It’s this pervading blackness and the negative white space that together fashion the poetic, yin-yang nature of its life.
There’s an inherent dichotomy in the way the mind of a crow works. Kids across the globe have grown up with stories of the clever crow who managed to drink water out of that pot that had too little water by dropping stones into it. We’ve been introduced to the potential in a crow’s intellect fairly early on in life.
And experiments have proven the amazing ability of a crow for logical thinking.
Yet, we all know how, for generations, it’s been fooled by the koel into bringing up its offspring. How such a sophisticated mind can be fooled in broad daylight is a deep mystery of nature.
Whether there is a connection between this congenital emotional folly and the fact that we always assume a crow to be male is up for debate!
Elaborating further on the dichotomy, crows have been traditionally seen as a bad omen in India, yet, we also see them as the reincarnation of our beloved ancestors and offer them the first morsel of food cooked at home.
But that tradition is slowly disappearing in cities as we disrespectfully drive our reincarnated ancestors to the outskirts of the city, where they scavenge in squalor at the landfill.
With the broad range of foods they can stomach, they still provide a vital service of consuming much of the organic matter that would otherwise rot.
The other day, I had the opportunity of witnessing the genius of a crow first hand. We had placed a bowl full of water in our garden for birds to quench their thirst in the summers. While many birds came and enjoyed the oasis in our garden, a crow-couple kept coming back to the bowl of water for an interesting reason. They’d been soaking parts of their nest one by one in the bowl until it became saturated with cool water. Then, they would take it back to the nest, place it there, and come back with another few elements of their nest. This way, they managed to keep their nest cool, humid, and habitable.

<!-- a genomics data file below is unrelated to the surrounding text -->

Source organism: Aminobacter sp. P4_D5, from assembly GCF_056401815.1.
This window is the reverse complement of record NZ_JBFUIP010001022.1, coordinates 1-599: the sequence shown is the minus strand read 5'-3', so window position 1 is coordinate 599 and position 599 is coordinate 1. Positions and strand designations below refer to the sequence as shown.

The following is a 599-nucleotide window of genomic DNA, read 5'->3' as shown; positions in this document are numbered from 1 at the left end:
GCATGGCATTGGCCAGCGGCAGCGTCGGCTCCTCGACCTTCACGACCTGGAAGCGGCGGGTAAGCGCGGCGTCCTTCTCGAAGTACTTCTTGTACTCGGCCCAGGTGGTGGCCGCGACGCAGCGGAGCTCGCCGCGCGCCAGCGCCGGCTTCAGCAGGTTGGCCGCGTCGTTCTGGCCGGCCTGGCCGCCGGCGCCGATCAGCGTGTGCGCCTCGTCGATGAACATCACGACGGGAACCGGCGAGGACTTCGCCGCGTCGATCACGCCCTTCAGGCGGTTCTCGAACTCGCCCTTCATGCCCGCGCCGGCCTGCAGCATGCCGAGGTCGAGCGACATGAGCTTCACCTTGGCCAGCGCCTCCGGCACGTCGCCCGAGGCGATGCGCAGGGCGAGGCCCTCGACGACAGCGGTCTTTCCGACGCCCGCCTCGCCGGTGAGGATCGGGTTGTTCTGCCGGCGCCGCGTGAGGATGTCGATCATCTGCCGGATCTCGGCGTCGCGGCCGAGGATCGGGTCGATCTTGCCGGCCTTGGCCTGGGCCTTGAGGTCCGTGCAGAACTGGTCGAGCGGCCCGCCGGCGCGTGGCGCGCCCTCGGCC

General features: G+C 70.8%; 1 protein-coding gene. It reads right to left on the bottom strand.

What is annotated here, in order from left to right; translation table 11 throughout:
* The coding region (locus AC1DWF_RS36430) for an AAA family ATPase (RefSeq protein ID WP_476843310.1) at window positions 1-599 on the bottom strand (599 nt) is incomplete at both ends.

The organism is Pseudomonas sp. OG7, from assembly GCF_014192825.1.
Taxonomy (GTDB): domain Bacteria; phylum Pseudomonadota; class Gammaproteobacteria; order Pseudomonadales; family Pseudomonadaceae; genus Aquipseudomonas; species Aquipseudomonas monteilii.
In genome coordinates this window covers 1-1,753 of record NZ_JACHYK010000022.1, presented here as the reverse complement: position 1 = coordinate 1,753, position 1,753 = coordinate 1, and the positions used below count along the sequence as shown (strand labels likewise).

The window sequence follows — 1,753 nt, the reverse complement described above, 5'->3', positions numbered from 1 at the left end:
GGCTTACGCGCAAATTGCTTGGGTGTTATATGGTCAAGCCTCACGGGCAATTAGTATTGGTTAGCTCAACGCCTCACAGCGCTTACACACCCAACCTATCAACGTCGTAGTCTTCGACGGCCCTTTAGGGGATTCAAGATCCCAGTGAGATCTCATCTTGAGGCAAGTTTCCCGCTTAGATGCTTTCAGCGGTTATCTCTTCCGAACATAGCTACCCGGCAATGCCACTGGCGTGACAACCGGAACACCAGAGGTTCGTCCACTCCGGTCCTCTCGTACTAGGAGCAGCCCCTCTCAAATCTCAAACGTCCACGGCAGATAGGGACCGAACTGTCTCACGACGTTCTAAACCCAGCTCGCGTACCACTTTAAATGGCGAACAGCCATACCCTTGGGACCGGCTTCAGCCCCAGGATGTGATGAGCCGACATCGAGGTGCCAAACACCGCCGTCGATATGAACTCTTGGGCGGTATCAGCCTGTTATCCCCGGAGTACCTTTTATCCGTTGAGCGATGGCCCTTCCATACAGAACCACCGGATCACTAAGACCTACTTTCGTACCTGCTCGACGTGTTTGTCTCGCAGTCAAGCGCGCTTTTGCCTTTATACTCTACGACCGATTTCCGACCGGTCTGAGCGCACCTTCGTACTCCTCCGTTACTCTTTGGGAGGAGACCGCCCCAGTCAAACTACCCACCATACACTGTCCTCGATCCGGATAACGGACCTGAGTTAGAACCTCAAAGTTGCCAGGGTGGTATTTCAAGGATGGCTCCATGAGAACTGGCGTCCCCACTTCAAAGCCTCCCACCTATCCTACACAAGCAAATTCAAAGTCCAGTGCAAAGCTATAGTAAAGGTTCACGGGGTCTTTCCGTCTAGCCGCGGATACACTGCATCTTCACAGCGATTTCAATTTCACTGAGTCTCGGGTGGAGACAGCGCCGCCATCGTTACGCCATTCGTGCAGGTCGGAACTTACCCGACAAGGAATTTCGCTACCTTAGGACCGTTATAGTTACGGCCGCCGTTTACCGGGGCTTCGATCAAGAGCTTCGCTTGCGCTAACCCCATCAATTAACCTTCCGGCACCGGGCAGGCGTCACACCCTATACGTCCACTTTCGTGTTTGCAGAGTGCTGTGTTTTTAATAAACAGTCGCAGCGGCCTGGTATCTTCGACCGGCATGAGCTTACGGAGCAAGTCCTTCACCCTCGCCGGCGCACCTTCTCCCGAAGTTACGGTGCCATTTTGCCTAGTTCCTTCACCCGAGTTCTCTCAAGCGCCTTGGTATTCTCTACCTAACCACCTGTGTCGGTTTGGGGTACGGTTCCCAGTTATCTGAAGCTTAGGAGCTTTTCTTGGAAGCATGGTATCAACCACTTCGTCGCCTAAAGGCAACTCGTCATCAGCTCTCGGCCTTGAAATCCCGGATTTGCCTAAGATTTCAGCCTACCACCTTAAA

In another instance, I saw them soak dried up rotis in the water to make them chewy and digestible again.
How creative are these beings!
Having witnessed their wit first hand, I’ve begun to see crows in a different light. There’s so much we could learn from them.
Apart from their harsh-toned singing (which a majority of us learn quite naturally), we could also learn a lot more from these birds.
We could learn to sing our heart out despite the harshness in our voice. We could learn from their enterprise, inventiveness, and creative thinking. We could develop an immunity to disapproval and believe in our ability that’s beyond the apparent appraisal.
We could learn to be entirely comfortable in our skin (feathers in their case!). And most importantly, we could accept our capacity for blind emotional folly.
Dear crow, notwithstanding your annoying cawing, I do strive to be like you in many ways. I am not writing this for amusement or taking a dig at you.
I really mean it.
And dare I lie, for I know that if I do, I’ll get a fitting punishment from you.
As they say ‘Jhooth Bole Kauwa Kaatey’. (If you lie, you’ll be bitten by a crow!)